Equality law reform bashed by Lords

16 January 2013 The House of the Lords has been the latest source of criticism over the government's controversial changes to the Equality Act 2010.

16 Jan 2013| News

16 January 2013

The House of the Lords has been the latest source of criticism over the government’s controversial changes to the Equality Act 2010.

As part of the Enterprise and Regulatory Reform Act, which is currently in its Grand Committee Stage, the Coalition has legislated to remove workers’ protection from third party harassment (Clause 57 of the bill) and their right to obtain information from their employer before an employment tribunal (Clause 58).

Third party harassment

Third party harassment refers to instances in which a member of staff is repeatedly harassed or discriminated against by a customer or client. Currently, the law states that after three instances of harassment have occurred without the employer moving to protect their employees, the employer becomes liable for the continued mistreatment of their staff by third parties.

Several cases – potential and actual – were brought up during the Grand Committee discussion in which the provision provides a useful protection for workers. For instance, if a nurse is being harassed – be it sexually, racially or otherwise – by a patient, it is only right that her employer should intervene to protect him or her. In some cases, this is not happening, including in one case where mental health nurses were not permitted to change shifts to avoid a patient that was racially abusing them.

In their consultation response on the policy, which was quoted by Baroness Thornton in the Lords on Monday (14th January 2013), Thompsons Solicitors noted that the vast majority of these cases are settled outside of court.
The solicitors noted: “The government’s logic for repealing the provision is contradictory. On one hand the consultation states that the provision is a burden on business and on the other hand it states that it is only aware of one case in England and Wales where a claim relating to this provision was determined at an employment tribunal hearing.”

“Workers should be entitled
to carry out their duties
and engage with third parties
without fear of harassment”

Baroness Thornton was supported by Baroness Turner of Camden, Lord Lester and Lord Low in her criticism of the repeal of the Third Party Harassment protection. She noted that the provision has only been in for two years and thus its effectiveness cannot easily be assessed as yet.

“It is not in the interests of society to remove from employers the responsibility for protecting workers against harassment from third parties. Workers should be entitled to carry out their duties and engage with third parties without fear of harassment,” she stated.

Obtaining information on employers

Baroness Thornton also led the argument against repealing the right of workers to obtain information on employers they believed to have discriminated against them. The peer pointed to the historical significance of this right and its essential place in labour law, stating: “This procedure has been a vital part of ensuring access to justice for victims of discrimination since our first discrimination and race relations Acts were passed nearly 40 years ago. Information obtained through this process is intended to help an individual understand why he or she was treated in a particular way and whether they have a legal basis for making or continuing a claim in court or a tribunal.” Indeed, should the right to request information be removed, claimants will be forced to begin formal proceedings before they can find out if they even have a case. And this comes at a time when the government is supposedly trying to cut the number of employment tribunals that are held. However, the Coalition have made it difficult for workers to even begin proceedings in order to obtain information on suspected discrimination against them, as from this summer it will cost £250 just to issue a discrimination claim, and another £950 for a hearing. Many, it was suggested, will not go to this expense and will be unable to seek justice.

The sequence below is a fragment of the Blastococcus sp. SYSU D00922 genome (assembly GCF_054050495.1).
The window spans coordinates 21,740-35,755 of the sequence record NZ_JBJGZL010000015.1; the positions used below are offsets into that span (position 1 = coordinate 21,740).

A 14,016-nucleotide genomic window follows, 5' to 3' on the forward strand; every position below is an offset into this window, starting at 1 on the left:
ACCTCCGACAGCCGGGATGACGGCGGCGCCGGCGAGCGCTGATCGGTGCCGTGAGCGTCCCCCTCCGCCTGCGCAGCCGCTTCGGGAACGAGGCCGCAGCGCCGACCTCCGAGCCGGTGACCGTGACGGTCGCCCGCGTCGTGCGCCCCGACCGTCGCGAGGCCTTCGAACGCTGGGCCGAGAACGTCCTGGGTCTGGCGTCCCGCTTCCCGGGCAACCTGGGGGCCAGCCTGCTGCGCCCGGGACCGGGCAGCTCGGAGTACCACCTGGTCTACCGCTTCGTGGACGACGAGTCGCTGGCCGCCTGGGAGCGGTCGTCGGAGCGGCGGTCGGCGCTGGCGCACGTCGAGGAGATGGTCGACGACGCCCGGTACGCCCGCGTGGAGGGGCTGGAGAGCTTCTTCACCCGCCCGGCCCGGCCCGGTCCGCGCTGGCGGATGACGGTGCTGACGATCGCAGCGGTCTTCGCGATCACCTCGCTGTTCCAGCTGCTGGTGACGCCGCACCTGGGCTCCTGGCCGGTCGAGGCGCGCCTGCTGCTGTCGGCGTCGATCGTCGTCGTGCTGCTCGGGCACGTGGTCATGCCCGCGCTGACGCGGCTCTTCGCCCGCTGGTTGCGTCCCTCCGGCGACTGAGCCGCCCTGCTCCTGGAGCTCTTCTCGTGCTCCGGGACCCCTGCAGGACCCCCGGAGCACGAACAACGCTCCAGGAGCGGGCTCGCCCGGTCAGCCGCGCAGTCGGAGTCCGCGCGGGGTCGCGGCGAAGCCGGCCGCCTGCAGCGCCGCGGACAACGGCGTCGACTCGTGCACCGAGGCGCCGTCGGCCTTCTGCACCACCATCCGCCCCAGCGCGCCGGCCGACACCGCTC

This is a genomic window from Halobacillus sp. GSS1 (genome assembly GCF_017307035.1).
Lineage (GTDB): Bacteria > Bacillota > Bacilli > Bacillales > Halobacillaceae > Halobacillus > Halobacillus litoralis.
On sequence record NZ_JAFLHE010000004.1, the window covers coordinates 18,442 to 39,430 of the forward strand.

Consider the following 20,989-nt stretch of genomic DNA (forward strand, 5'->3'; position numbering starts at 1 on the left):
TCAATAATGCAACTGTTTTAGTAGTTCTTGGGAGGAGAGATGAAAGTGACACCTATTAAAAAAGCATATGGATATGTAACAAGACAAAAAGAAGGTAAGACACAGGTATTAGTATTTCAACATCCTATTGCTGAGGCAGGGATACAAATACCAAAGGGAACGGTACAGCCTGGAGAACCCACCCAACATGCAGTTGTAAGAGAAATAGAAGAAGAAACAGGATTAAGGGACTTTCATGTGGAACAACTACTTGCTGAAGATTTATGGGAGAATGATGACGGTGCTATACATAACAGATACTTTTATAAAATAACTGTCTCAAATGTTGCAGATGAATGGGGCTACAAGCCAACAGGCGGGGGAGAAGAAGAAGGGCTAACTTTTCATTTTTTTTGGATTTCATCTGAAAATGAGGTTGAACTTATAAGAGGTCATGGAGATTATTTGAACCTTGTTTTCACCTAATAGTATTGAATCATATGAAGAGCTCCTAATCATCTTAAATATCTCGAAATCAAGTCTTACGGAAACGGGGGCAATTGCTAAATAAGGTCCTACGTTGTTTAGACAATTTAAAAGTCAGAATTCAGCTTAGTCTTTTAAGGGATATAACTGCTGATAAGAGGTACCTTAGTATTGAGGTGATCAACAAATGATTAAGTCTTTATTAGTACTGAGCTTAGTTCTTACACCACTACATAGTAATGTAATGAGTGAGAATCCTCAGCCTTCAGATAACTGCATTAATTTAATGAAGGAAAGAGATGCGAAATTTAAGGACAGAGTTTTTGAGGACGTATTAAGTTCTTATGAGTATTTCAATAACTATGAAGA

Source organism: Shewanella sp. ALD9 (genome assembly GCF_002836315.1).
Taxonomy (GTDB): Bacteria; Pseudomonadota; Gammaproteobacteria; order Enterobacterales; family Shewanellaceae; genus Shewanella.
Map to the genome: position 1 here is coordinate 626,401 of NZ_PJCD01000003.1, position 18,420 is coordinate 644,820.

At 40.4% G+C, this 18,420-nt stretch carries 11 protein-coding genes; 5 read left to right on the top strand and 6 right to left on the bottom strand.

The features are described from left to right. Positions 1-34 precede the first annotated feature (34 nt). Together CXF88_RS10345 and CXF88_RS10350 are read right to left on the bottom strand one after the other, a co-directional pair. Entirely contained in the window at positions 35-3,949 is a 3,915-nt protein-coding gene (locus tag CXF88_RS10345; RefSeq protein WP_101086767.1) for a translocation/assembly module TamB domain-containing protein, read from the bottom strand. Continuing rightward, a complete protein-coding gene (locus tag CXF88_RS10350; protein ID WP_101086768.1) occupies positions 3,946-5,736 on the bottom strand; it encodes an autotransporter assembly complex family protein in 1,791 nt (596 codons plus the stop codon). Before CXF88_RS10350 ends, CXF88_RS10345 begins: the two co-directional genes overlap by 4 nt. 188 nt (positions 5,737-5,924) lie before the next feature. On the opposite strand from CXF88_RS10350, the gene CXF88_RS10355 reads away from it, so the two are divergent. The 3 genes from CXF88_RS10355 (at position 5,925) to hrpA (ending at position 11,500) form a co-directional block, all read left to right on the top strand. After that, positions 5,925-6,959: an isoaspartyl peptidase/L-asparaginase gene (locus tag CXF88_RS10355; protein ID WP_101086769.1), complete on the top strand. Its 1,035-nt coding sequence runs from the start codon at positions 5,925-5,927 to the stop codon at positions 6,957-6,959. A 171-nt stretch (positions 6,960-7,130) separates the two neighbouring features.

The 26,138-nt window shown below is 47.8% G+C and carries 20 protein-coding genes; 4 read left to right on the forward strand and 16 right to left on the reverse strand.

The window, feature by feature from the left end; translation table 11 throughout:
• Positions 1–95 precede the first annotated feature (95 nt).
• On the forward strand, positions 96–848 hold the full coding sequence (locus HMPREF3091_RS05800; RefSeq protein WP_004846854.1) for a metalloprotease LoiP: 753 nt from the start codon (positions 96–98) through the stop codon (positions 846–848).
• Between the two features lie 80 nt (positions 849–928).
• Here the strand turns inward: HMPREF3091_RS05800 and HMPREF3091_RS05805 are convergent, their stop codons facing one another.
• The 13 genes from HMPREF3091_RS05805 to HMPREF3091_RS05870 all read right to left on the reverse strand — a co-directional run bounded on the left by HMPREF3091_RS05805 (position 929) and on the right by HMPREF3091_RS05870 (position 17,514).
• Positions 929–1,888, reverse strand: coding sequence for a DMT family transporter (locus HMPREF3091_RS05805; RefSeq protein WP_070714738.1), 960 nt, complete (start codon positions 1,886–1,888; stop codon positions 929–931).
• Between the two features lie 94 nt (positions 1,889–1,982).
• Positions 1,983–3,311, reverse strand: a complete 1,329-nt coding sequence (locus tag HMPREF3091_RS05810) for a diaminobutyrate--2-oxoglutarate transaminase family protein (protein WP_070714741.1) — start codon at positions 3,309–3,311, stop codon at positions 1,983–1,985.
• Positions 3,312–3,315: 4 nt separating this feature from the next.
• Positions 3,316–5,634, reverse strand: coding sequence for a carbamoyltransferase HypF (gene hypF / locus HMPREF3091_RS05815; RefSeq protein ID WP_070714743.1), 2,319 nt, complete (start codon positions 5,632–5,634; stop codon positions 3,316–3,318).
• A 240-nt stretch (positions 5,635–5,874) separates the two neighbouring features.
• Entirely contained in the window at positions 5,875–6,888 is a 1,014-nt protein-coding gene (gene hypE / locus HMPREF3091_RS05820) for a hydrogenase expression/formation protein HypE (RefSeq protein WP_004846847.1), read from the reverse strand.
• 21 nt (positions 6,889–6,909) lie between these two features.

The government ignores the voice of the public once again

In a continuation of the theme that has become all too predictable since the Coalition came to power, it was also evidenced that the government did not listen to the voice of the public on this matter and clearly have no mandate to go ahead with their repeals of provisions in the Equality Act 2010.

On the Red Tape Challenge website – set up by the government as part of its ideological campaign to reduce workers’ rights – there was, in fact, overwhelming support for both provisions from members of the public:

When asked about the Third-Party Harassment Provision, 71% of respondents were opposed to repeal.

When asked about the Obtaining Information Procedure, around 80% were opposed to repeal.

It is clear that the government’s campaign to slash equality laws is purely ideological, as the repeals in the Enterprise and Regulatory Reform Bill appear to provide no benefits for either workers or employers, except to allow unscrupulous employers (such as those who refuse to let a worker change their shift to avoid their harasser and those who have discriminated against their staff) to get away with it.

What’s more, the government’s attack on the Equality Act 2010 is not yet over. A review is currently being performed into the Public Sector Equality Duty, which came into law after institutional racism was evidenced in the police investigation into Stephen Lawrence’s murder. Find out more about this regressive move by reading UNISON LGBT Officer Carola Towle’s blog on the issue and booking your place at this month’s Equality and Discrimination Conference.

Book your place now